Credit - Heart Matters

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2.    Self-Actualization

c.    Describe the Relationship Between Credit and Self-Actualizers


The enemy of self-actualization is debt, especially credit card debt for impulse  purchases that we buy to make us feel like we are loved and we belong.  Think about it:   have you ever bought something you didn’t really have the money for because you thought it would make you happier?  Did it?  Things can't help us feel that way.  And, more debt from buying these things means less time to engage in activities that help us feel fulfilled, loved, and worthwhile and more guilt and less self-actualized.

The costs for us non-self-actualizers, with our out-of-control appetites to be approved of and to belong to some group, are alarmingly high. Check out how many of us were in financial ill-health. (Source: USA Today, 04/15/05)

Think about how these personal situations may have contributed to the financial crisis we are experiencing today.
  • Savings rates at a 25-year low
  • Personal bankruptcies at a record high
  • Americans of all income groups are in ill-health. Americans who earn $20,000 a year have an average of $8,000 in retirement savings while Americans who earn $50,000 to $70,000 a year have only $10,000 in retirement savings
  • A survey of the largest group of financial planners, the Financial Planners Association, reveals that overspending and living beyond your means and having saved little or nothing for retirement are the top financial stressors for Americans
  • “…Americans—faced with loads of debts, soaring costs for health care and college, and potential changes in Social Security—aren’t doing what they need to do:  save more and spend less. They need to go on a financial diet…”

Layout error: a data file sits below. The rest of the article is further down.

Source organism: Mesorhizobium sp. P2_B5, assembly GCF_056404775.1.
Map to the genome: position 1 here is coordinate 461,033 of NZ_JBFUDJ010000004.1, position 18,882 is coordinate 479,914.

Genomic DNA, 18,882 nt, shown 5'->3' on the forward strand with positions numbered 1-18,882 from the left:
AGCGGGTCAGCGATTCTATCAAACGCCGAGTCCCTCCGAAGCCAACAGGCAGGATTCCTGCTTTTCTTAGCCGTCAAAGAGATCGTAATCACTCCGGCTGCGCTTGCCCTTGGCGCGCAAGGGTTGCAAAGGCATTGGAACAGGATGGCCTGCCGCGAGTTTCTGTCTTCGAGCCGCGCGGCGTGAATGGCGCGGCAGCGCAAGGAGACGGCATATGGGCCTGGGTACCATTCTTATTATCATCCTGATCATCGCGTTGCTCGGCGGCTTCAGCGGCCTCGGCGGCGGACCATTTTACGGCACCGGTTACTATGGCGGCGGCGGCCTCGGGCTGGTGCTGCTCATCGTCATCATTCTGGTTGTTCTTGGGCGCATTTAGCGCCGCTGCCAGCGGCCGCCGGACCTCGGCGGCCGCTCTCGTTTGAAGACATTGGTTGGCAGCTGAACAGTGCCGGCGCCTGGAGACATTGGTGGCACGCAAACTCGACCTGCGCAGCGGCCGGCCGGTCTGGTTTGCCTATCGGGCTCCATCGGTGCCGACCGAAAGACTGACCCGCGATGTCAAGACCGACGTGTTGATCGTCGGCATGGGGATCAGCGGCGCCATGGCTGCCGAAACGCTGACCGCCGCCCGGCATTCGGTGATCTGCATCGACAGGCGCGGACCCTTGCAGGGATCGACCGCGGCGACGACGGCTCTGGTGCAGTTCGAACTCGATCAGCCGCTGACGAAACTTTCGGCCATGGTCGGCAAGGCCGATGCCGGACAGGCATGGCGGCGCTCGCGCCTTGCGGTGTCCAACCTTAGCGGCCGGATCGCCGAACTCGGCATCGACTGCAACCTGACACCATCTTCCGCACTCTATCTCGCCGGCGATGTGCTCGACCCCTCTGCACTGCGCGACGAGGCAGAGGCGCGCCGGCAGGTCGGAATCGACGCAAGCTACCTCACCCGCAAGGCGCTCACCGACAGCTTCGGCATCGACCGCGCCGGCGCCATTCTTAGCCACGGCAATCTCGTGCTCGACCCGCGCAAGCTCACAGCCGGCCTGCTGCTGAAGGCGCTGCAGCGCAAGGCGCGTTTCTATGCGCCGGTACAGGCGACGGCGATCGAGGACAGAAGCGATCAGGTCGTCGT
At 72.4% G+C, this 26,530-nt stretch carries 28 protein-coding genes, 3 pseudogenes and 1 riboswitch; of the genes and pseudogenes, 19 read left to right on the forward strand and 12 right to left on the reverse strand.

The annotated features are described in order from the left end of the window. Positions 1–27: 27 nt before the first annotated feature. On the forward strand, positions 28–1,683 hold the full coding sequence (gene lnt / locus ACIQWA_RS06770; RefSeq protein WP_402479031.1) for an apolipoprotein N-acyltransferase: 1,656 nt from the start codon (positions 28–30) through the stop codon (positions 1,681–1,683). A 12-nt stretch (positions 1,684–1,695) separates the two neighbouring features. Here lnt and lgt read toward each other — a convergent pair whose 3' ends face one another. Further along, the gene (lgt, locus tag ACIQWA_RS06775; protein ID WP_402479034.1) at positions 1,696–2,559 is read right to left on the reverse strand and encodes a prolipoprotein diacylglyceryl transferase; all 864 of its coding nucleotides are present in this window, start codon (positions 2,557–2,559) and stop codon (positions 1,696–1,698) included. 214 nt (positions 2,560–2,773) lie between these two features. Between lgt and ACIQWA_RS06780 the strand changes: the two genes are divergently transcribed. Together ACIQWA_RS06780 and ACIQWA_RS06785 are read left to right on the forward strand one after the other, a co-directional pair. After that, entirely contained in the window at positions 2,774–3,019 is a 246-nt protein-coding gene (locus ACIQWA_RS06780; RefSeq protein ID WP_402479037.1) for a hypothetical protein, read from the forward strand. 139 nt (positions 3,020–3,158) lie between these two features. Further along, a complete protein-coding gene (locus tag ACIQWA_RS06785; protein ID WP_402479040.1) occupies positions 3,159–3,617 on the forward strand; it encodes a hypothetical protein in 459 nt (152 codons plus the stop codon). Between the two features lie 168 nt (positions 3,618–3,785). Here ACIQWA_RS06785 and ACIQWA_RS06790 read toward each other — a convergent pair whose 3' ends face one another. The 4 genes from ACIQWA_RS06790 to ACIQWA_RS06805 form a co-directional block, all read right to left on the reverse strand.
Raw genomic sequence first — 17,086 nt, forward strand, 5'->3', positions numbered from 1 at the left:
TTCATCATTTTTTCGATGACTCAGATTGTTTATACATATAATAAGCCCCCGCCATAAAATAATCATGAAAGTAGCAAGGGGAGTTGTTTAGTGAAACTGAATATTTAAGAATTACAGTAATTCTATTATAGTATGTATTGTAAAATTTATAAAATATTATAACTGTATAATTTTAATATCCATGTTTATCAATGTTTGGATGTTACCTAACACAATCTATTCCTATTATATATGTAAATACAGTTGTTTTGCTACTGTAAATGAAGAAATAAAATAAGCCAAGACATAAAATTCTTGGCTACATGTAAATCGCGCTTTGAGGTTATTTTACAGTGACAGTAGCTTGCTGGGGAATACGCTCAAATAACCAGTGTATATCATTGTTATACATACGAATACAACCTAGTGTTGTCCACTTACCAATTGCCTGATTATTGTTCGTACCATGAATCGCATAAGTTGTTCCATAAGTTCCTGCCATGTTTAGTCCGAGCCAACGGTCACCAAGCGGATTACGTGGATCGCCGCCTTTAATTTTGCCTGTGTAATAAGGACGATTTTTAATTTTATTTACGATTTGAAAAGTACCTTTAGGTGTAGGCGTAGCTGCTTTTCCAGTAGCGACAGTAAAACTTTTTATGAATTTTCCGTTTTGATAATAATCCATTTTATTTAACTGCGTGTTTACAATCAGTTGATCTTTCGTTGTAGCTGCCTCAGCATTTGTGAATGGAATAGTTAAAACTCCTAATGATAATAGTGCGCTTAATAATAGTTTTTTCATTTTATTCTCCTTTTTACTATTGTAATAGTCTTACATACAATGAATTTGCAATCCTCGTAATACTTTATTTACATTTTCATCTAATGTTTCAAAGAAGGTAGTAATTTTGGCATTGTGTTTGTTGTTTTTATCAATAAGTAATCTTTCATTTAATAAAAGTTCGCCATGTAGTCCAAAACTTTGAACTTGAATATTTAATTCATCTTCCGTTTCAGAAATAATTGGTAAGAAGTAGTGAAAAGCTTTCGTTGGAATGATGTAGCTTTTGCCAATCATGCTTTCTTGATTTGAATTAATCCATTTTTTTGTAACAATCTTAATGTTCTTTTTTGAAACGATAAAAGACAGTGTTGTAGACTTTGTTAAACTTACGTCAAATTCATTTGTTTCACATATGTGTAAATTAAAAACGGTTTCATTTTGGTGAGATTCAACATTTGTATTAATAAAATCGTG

If you fall into the category of people described above, it's important not to beat yourself up.  Instead, take an honest look at yourself and what you need to change.  Practice self-forgiveness and begin to formulate a plan to get out of debt.  It's possible, and there are financial professionals who can help.
  • Find a financial planner in your area
  • Contact the Consumer Credit Counseling Services at www.creditcounseling.org or 1-866-889-9347
  • Form  a “support group” of friends with a common goal of financial health and make a plan together

If you decide you want to help the broader community, talk to your local church, library, or community center about inviting experts to discuss credit. Once you understand that credit issues happen to your neighbors and acquaintances, it will be easier to face and change credit habits.

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